The long-term future of a national pay deal for nurses has been thrown into fresh doubt, as a landmark agreement on changes to terms and conditions is set to go ahead.
A deal on proposals to amend the national Agenda for Change pay framework will be discussed by unions and employers at the NHS Staff Council this Tuesday. Nursing Times understands it will almost certainly be approved.
The deal, which has been the subject of long-term negotiations, would see a range of terms and conditions for NHS staff diluted or altered, as health service managers seek to make savings.
But ahead of the deal being rubberstamped, calls have already been made for a debate about whether AfC should be ripped up and replaced by locally negotiated pay and terms and conditions – with the likely outcome that nurses and other NHS staff would be worse off in many parts of the country as a result.
The head of the Foundation Trust Network has told Nursing Times he cannot see how a national deal can survive in the long-term. The network represents trusts given greater freedoms by gaining foundation status.
FTN chief executive Chris Hopson said a debate was needed about the best way forward for the NHS, given the continuing tough financial climate predicted for the next five years.
“It is difficult to see how we can stay with the current arrangements, taking a five year view, with the financial pressures and the need to improve the service,” he told Nursing Times.
Mr Hopson said the network “unequivocally” supported the new AfC deal on the table. But he added: “We need a debate about terms and conditions. Are they right or are they not and what is the best way of negotiating?
“With 10 years of flat cash at best, the NHS needs to take a long hard look at this,” he said, stressing that the network had no pre-decided position on the issue at present.
Christina McAnea, health of health at Unison and chair of the staff side of the NHS Staff Council, emphasised that unions only negotiated changes to AfC with NHS Employers. “We don’t negotiate terms and conditions with the FTN,” she said.
The current proposed changes to AfC have been accepted in consultation exercises by the two largest health unions, Unison and the Royal College of Nursing, suggesting they are unlikely to be stopped – despite opposition from another union Unite.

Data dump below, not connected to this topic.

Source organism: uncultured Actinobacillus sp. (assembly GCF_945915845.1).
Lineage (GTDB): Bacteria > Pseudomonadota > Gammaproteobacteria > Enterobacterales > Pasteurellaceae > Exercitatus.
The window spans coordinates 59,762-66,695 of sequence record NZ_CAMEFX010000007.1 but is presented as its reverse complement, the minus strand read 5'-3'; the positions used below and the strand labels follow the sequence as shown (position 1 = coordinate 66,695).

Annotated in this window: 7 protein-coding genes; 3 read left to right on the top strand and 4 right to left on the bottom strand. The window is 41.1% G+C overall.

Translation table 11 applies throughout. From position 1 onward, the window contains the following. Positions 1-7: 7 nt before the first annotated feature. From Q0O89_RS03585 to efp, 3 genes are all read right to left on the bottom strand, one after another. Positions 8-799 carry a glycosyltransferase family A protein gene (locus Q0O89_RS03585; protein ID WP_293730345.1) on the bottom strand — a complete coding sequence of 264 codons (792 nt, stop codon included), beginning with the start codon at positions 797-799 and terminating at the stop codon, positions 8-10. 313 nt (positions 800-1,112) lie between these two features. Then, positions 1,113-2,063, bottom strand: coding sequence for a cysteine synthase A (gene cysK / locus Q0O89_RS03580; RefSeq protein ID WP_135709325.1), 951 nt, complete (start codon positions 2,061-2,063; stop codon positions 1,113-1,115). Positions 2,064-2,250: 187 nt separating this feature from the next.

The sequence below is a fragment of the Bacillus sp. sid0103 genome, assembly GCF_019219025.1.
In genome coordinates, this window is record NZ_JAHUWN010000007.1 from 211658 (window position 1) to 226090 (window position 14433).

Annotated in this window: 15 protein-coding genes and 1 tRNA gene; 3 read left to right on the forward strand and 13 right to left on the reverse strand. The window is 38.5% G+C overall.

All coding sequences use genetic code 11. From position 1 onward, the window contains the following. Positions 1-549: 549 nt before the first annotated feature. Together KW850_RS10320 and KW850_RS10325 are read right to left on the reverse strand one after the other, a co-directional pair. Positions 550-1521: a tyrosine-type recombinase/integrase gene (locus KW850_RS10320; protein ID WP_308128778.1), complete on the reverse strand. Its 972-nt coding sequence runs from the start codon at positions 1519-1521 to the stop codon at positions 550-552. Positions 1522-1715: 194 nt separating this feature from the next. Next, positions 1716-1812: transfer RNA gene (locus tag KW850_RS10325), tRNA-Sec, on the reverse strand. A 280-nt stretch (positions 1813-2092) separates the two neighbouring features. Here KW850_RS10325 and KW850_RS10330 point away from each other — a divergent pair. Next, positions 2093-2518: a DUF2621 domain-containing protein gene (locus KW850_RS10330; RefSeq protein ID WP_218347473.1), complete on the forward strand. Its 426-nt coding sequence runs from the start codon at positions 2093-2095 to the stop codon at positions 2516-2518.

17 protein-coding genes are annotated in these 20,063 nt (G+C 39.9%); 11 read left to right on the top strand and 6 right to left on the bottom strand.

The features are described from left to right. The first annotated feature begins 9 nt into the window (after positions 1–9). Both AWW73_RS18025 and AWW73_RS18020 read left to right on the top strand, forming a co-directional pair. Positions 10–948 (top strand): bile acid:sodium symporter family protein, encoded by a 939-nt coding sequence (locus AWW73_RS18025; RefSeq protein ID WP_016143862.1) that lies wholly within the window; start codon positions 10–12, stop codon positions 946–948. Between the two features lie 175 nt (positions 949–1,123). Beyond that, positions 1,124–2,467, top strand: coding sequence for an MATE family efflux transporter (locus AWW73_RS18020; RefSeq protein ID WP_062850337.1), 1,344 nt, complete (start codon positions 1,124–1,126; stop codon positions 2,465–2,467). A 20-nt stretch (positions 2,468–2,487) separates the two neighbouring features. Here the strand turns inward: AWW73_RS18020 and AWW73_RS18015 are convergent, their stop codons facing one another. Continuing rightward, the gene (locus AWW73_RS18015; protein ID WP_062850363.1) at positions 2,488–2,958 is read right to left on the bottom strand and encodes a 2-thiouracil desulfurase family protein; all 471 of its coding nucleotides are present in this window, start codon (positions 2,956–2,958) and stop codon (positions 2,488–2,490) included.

The Royal College of Midwives, the Chartered Society of Physiotherapists and the British Association of Occupational Therapists have also accepted the proposals.
The proposals would see automatic incremental pay rise scrapped, with staff expected to meet performance criteria to receive increments.
They would also see the end of enhanced out of hours sick pay, and bring an end to band 5 nurses receiving two increment rises during their first year after qualification.
Senior staff on higher pay bands could also be removed from Agenda for Change entirely and paid an individual spot salary.
The changes have proven controversial coming at a time when NHS staff have been hit with two years of a pay freeze, increased pension contributions and major re-organisation.
Attempts to bring in localised pay deals have also emerged in the past year, most notably in the South West where 19 trusts – including 13 foundation trusts – formed a “cartel” to try and significantly reduce pay across the region.
The South West Pay, Terms and Conditions Consortium is due to announce whether it will proceed with its plans once the NHS Staff Council’s decision on the AfC deal is known. However, separate government proposals for regional pay were dropped by the Treasury in December.
Ms McAnea said any trust that attempted to impose local pay would be strongly opposed. She said: “Where we have a local trust trying to forge ahead with breaking away from the national agreement, unions will be putting all our effort and resources into stopping that from happening.”
Dean Royles, director of the NHS Employers, the body which negotiates with unions on behalf of health service organisations, said: “I know from my meetings with employers up and down the country they need Agenda for Change to be fit for purpose. This deal will reassure them.”
He said it was important unions were seen to be willing to negotiate if they wished to retain national deals, adding: “I know it’s difficult but this is about mature partnership working in the most challenging of financial environments.
“Get it right and we can start to support employers with the challenging task of implementation. Get it wrong and fragmentation becomes inevitable,” he warned.